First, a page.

To go from very long planes to very short ones: I don’t think I’ve ever heard you mention a block plane. A cabinetmaker I know uses one as his first recourse, not just for trimming endgrain but for smoothing and shaping and a host of other things, in rather the same way as I think you favour your smoothing planes. Do you ever find yourself reaching for a block plane?
Firstly lets separate the two types of block planes. Shorter wooden planes were called block planes and indeed they were made from blocks of beech and looked small and blocky. They were used for smoothing and trimming and planing endgrain too. Metal block planes came in with metal cast bodies and and wooden stuffings and were used in specialist work such as instrument making and fine furniture work. Then, through Stanley USA, came the block plane we know and love today. The quality of these planes deteriorated through the two world wars and of course ‘progress’. This left the void into which modern makers jumped and began making models along similar lines. The older Stanley’s had nice brass adjusters and were well made. Indeed they are still available via secondhand markets today and are available at good prices. This one is a low-angle block plane known by its number as the 60 1/2.
As soon as I say they have limited use value I get a tirade from users around the world defending these little wonders as indispensable and I can see that in some limited sphere they are invaluable. All too often these planes are bought by well-doers who liked the cuteness of them and there is a place for cute too. In reality here are some facts. Block planes are often referred to as low angle-planes which means they are bedded at a lower angle than say a normal bench plane. But bedding them at even 12-degrees doesn’t alter the angle of the top side of the cutting edge at any noticeable difference because combining a 30-degree bevel presents the combined cutting edge at 42-degrees, only 2 to 3-degrees different than the bevel down bench plane presentation. The lines on the side of the plane will help show what I mean. The presentation on the higher bed angles on other more commonly used block planes was in fact to present the cutting edge at a higher angle so that awkward and end grain could be better tackled. The problem here is that often the block plane is too small and whatever a block plane is supposed to do can be better achieved with a regular #4 smoother that planes end grain perfectly, is easier to control and keep square to the work and is more comfortable in the hand.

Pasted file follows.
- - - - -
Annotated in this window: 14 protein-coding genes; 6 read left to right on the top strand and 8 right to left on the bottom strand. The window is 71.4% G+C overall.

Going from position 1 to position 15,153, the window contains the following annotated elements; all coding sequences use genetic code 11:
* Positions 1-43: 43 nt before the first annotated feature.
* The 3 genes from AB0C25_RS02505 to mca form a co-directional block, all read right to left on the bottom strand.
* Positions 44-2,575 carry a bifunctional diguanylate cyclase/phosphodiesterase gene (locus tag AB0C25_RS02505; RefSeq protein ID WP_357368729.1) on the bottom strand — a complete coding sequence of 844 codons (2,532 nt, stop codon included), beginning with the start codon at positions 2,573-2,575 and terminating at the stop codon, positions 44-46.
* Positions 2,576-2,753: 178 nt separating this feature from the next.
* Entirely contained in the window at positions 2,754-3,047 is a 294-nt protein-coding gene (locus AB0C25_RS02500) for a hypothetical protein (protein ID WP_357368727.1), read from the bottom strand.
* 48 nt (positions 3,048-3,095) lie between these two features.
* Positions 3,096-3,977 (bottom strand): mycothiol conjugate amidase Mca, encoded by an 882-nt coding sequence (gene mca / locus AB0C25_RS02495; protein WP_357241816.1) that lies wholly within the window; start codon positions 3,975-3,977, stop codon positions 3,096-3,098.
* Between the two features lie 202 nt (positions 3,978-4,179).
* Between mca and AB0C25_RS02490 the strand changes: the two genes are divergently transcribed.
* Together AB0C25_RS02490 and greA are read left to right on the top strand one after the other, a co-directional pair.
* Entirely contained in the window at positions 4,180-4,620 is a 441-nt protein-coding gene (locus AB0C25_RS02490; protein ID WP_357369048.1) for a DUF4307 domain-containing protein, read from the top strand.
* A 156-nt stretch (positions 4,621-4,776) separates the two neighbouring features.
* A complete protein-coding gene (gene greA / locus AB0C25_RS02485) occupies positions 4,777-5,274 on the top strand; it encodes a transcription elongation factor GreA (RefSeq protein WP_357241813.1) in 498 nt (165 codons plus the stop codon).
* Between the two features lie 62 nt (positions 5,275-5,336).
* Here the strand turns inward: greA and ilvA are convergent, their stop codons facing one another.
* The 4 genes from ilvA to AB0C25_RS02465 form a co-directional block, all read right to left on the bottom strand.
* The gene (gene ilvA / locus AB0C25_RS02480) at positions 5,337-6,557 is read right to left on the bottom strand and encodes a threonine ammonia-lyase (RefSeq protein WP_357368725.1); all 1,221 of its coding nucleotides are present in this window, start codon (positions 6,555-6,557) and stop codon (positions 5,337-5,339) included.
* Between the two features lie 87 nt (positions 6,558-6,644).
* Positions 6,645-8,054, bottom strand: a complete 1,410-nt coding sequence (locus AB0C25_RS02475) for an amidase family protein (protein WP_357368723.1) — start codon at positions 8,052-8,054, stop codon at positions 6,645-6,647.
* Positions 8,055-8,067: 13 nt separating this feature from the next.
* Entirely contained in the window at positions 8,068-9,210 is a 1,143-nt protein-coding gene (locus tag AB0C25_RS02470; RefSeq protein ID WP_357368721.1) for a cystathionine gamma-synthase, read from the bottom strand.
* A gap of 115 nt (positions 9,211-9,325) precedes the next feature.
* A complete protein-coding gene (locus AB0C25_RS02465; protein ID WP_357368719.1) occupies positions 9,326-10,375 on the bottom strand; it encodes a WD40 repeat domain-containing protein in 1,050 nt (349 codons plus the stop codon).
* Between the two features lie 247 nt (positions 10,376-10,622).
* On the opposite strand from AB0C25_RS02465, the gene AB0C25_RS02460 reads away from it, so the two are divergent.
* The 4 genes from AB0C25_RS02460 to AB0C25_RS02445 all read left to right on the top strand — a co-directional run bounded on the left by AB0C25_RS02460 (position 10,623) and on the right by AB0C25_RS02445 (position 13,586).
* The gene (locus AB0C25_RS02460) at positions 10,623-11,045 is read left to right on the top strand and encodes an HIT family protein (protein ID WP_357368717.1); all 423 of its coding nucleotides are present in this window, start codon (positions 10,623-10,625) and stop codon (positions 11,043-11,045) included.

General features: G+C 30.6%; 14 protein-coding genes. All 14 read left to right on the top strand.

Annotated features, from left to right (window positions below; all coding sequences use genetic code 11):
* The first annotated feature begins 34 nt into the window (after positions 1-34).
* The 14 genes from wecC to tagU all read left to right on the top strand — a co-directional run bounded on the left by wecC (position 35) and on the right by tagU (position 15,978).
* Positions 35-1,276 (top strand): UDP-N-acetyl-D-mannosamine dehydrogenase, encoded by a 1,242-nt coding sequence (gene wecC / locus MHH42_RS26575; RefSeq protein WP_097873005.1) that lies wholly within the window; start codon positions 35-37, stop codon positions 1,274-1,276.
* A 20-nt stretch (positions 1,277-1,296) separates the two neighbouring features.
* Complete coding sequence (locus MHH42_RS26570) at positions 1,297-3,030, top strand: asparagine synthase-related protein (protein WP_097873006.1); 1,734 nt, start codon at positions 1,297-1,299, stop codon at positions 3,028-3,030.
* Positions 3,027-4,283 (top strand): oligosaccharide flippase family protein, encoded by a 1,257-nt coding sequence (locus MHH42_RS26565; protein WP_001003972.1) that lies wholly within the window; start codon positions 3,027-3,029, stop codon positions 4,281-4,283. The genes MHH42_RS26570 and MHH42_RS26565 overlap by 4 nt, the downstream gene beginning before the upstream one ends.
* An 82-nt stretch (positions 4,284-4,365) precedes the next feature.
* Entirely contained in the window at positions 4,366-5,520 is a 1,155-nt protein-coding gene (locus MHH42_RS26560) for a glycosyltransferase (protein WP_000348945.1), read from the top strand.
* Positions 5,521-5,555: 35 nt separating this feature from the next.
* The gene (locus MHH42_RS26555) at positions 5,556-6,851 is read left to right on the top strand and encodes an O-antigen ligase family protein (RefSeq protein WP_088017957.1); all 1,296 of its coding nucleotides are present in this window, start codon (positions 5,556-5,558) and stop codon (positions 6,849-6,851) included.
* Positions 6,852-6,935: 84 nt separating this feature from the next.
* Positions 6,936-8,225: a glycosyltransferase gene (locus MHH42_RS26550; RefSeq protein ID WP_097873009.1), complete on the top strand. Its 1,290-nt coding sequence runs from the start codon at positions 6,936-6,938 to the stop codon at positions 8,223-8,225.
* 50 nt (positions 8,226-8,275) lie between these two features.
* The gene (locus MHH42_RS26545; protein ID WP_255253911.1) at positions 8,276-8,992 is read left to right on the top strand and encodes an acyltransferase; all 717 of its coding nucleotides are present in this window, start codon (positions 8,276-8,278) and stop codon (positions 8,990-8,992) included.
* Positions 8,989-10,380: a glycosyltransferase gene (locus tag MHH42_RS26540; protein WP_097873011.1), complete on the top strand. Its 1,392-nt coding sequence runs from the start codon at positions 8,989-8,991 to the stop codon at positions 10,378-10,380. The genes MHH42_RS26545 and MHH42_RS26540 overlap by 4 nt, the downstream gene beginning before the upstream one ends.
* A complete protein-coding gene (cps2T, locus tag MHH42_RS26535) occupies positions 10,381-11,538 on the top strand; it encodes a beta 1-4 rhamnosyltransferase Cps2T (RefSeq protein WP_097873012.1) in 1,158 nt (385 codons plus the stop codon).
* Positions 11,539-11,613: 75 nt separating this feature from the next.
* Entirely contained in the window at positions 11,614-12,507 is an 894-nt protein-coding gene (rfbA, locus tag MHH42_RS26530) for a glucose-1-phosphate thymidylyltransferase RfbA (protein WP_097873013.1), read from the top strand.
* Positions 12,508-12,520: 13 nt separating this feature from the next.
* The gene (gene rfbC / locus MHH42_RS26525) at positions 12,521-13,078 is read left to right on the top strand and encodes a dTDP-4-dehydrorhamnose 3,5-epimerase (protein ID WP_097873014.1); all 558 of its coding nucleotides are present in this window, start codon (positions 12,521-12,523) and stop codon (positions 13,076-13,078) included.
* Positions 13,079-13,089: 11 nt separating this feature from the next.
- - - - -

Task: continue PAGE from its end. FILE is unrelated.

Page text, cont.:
Comparing the block plane alongside the smoothing plane you can see the contrast of angles is minimal and hardly worth the difference but there is some difference in that the lowered angle absorbs pressure into the length of the blade and thereby you do get less possibility of flex as the blade is more inline with the direction of pressure.
As you point out, your cabinet maker friend uses them for everything. I find it a little hard to believe anyone would use this plane type for smoothing and especially for smoothing long grain surfaces for which they are particularly bad not good.
I find block planes handy to have. I can work and live quite happily without them and if I never saw another in my life it would be OK. On some small work I find them better than the larger bench planes. I like the singlehanded use for removing the arris, trimming on shooting boards and such like that. I keep the Veritas apron plane on or near my bench and have found it tackles every block plane task perfectly. I do pull them out from time to time and feel glad that I have them. When all is said and done a #4 plane by any good maker will do most of the work a block plane will do. I know, I just reduced the chance of a stocking filler, but I never liked plane socks either. I think they’re silly.
Pics to follow